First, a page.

Woody: Gentleman, Start Your Commercials
By Larry Woody | Senior Writer
When I began covering NASCAR in the early 1970s, lots of folks poked fun at the commercialization of the sport.
They called the decal-plastered cars “billboards on wheels.” They smirked at the quilt-work of logos on drivers’ uniforms.
They snickered at races named after corporate sponsors, such as the Hooters 500 that came along later.
As it turned out, NASCAR was simply ahead of its time, and other sports quickly scrambled to jump aboard the corporate gravy train. Now almost every “mainstream” sports arena and event is named after a sugar daddy sponsor. From pro golf tournaments to college football bowls, everybody is cashing in. Sometimes it’s hard to tell if Nike is an NCAA sponsor or the other way around.
The same goes for “mainstream” media outlets that once scoffed at stock car racing’s shameless shilling. The paper I worked for had a policy against using a corporate brand name in a story. A Coke was a “soft drink.”
But NASCAR’s growing popularity forced the media to provide more and more coverage, and NASCAR
out-smarted the bean-counters in the newsrooms.
It named its races, its venues, even its divisions of racing after corporate brands.
How could you write about the Winston Cup Series and not mention Winston? Or cover the Busch Series without plugging a certain brand of brew?
And if the official name of the race was the Hooters 500, you couldn’t very well avoid using “Hooters” in the story.
My rival Nashville paper, The Banner, fought it for awhile before surrendering. It insisted the Winston 500 at Talladega be referred to as the “Talladega 500.” But it wasn’t the same race; as someone pointed out to the editor, every horse race run in Kentucky is not the Kentucky Derby. The paper eventually gave in.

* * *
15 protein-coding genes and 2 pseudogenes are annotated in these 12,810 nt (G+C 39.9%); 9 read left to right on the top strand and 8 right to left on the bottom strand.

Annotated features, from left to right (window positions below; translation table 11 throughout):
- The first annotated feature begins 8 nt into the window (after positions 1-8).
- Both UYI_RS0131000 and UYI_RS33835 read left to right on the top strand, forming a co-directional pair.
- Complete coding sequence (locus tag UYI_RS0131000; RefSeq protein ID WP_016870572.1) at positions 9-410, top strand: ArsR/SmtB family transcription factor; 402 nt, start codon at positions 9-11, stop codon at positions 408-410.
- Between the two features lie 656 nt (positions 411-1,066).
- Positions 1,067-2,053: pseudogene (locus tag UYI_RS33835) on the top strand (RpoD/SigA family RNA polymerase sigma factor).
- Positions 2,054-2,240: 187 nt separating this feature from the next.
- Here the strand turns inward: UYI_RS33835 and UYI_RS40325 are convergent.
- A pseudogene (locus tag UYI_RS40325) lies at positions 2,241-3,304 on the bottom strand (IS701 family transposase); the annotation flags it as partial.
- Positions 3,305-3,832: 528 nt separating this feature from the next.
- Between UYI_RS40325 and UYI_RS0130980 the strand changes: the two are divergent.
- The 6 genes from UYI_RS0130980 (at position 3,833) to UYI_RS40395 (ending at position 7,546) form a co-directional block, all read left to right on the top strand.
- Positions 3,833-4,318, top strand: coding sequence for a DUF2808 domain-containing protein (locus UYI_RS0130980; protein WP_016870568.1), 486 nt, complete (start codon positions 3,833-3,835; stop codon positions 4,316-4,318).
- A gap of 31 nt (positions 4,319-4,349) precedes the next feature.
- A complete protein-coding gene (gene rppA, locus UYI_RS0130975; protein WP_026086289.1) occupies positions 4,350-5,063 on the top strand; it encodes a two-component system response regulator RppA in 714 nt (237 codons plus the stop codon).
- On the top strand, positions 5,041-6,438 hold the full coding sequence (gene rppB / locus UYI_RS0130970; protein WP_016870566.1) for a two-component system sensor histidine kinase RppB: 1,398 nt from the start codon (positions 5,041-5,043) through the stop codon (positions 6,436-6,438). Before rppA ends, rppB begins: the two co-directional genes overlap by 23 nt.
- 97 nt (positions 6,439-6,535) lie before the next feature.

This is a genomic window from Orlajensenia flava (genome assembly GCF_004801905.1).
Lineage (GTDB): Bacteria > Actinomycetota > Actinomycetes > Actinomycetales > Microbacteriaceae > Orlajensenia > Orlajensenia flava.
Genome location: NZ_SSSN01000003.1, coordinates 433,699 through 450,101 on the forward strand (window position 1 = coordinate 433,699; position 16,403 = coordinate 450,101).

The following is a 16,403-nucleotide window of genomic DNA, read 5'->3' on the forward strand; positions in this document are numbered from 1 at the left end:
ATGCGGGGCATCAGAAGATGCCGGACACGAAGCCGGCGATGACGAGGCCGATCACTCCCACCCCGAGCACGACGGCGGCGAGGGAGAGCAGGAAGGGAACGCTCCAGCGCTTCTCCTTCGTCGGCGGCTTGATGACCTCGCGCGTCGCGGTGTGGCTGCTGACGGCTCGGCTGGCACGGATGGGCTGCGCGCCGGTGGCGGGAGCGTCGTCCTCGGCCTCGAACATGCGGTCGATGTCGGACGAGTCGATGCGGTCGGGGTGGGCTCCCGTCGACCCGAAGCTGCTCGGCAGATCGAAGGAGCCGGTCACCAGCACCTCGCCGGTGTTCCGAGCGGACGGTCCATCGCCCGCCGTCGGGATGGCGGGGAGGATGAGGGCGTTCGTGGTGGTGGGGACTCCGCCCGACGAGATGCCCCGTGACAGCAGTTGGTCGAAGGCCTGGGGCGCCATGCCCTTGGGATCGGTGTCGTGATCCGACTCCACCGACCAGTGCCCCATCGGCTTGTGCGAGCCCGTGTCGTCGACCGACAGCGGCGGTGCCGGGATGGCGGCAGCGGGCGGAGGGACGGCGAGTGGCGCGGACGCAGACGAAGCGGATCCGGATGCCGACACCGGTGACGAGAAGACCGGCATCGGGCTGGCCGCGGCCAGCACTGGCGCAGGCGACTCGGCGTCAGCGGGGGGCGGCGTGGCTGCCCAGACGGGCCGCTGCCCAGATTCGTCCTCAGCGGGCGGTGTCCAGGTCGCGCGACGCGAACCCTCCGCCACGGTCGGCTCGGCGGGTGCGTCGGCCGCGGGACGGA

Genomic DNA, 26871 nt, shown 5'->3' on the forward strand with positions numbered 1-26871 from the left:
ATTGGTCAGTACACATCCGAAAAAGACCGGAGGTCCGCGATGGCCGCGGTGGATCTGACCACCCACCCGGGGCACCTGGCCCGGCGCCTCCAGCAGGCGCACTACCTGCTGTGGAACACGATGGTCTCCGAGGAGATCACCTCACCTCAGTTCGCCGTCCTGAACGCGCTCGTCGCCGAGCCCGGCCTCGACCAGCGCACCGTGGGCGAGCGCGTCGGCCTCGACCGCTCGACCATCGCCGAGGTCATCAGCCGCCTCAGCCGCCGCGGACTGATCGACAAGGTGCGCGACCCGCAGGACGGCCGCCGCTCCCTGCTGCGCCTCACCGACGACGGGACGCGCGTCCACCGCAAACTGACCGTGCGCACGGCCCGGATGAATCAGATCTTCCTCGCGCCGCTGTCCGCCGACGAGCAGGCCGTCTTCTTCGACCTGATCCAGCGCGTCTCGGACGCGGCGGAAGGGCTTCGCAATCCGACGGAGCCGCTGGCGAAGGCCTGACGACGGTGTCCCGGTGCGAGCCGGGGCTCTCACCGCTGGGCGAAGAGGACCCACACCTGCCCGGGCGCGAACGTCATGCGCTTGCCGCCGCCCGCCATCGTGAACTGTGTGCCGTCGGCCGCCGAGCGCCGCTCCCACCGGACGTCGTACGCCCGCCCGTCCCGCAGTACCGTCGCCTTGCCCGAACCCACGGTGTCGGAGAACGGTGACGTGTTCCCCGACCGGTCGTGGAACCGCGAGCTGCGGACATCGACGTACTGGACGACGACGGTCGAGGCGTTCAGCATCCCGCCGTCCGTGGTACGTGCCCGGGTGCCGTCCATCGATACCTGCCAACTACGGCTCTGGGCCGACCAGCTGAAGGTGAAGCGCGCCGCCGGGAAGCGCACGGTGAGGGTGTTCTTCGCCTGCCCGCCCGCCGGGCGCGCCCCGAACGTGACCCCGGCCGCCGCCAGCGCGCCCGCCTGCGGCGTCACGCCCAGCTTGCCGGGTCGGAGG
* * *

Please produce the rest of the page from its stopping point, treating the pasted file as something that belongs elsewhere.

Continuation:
My old paper, The Tennessean, gave ground equally grudgingly. From a strict “no brand-name policy,” it relented to allow the mention of a brand name one time in each story. I could call the Winston 500 the “Winston 500” one time, then in future references it had to be simply “the race in Talladega.”
Now newspapers have come full-circle on such ethical fastidiousness; not too long ago my old paper ran the NCAA Tournament bracket as part of a Pizza Hut ad.
The line between reporting and commercials has become blurred, and once again – for better or worse – NASCAR is leading the way.
During a race on ESPN, sponsored in part by the Green Hornet movie, the announcer said it was going back to green “brought to you by the Green Hornet.”
There is an ongoing issue about what to call a specific race. TV, which sells its own commercials, may balk at giving the track’s race sponsor a free on-air plug.
It’s a slippery slope – separating editorial content from commercials – and once you start sliding down it’s hard to stop. A perfect example is my old newspaper, which went from a strict “no brand-name policy” to peddling its NCAA bracket to a pizza company.
Race drivers, of course, know which side their bread is buttered on. That’s why they always thank the bread company, along with the folks who make the butter.
– Larry Woody can be reached at email@example.com Comments